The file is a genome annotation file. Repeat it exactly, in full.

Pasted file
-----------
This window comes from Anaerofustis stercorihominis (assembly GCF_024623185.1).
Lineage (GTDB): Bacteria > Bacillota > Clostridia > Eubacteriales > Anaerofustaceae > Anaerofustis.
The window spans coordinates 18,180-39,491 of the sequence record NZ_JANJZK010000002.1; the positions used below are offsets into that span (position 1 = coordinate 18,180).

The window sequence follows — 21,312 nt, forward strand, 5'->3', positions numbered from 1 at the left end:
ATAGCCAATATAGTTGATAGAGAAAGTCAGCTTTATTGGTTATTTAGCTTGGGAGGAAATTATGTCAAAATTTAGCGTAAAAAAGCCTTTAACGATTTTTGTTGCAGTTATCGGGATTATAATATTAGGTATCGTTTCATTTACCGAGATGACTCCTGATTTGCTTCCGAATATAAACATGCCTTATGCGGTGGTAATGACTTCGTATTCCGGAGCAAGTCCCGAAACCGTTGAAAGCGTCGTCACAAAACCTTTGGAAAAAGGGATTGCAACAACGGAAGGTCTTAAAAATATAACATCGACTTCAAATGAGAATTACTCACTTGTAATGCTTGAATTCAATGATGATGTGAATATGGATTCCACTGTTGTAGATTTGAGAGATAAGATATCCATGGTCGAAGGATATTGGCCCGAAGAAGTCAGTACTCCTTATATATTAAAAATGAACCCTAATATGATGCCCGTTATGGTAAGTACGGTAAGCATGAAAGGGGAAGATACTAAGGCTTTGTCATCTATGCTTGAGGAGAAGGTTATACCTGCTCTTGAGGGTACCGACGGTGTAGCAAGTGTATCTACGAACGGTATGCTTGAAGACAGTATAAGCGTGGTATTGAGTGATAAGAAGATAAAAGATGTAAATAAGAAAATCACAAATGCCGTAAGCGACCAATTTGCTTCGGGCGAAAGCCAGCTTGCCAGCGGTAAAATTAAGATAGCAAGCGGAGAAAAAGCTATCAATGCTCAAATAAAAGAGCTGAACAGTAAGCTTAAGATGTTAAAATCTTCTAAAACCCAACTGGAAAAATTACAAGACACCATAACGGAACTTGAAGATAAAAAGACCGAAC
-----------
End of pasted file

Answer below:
This window comes from Anaerofustis stercorihominis (assembly GCF_024623185.1).
Lineage (GTDB): Bacteria > Bacillota > Clostridia > Eubacteriales > Anaerofustaceae > Anaerofustis.
The window spans coordinates 18,180-39,491 of the sequence record NZ_JANJZK010000002.1; the positions used below are offsets into that span (position 1 = coordinate 18,180).

The window sequence follows — 21,312 nt, forward strand, 5'->3', positions numbered from 1 at the left end:
ATAGCCAATATAGTTGATAGAGAAAGTCAGCTTTATTGGTTATTTAGCTTGGGAGGAAATTATGTCAAAATTTAGCGTAAAAAAGCCTTTAACGATTTTTGTTGCAGTTATCGGGATTATAATATTAGGTATCGTTTCATTTACCGAGATGACTCCTGATTTGCTTCCGAATATAAACATGCCTTATGCGGTGGTAATGACTTCGTATTCCGGAGCAAGTCCCGAAACCGTTGAAAGCGTCGTCACAAAACCTTTGGAAAAAGGGATTGCAACAACGGAAGGTCTTAAAAATATAACATCGACTTCAAATGAGAATTACTCACTTGTAATGCTTGAATTCAATGATGATGTGAATATGGATTCCACTGTTGTAGATTTGAGAGATAAGATATCCATGGTCGAAGGATATTGGCCCGAAGAAGTCAGTACTCCTTATATATTAAAAATGAACCCTAATATGATGCCCGTTATGGTAAGTACGGTAAGCATGAAAGGGGAAGATACTAAGGCTTTGTCATCTATGCTTGAGGAGAAGGTTATACCTGCTCTTGAGGGTACCGACGGTGTAGCAAGTGTATCTACGAACGGTATGCTTGAAGACAGTATAAGCGTGGTATTGAGTGATAAGAAGATAAAAGATGTAAATAAGAAAATCACAAATGCCGTAAGCGACCAATTTGCTTCGGGCGAAAGCCAGCTTGCCAGCGGTAAAATTAAGATAGCAAGCGGAGAAAAAGCTATCAATGCTCAAATAAAAGAGCTGAACAGTAAGCTTAAGATGTTAAAATCTTCTAAAACCCAACTGGAAAAATTACAAGACACCATAACGGAACTTGAAGATAAAAAGACCGAAC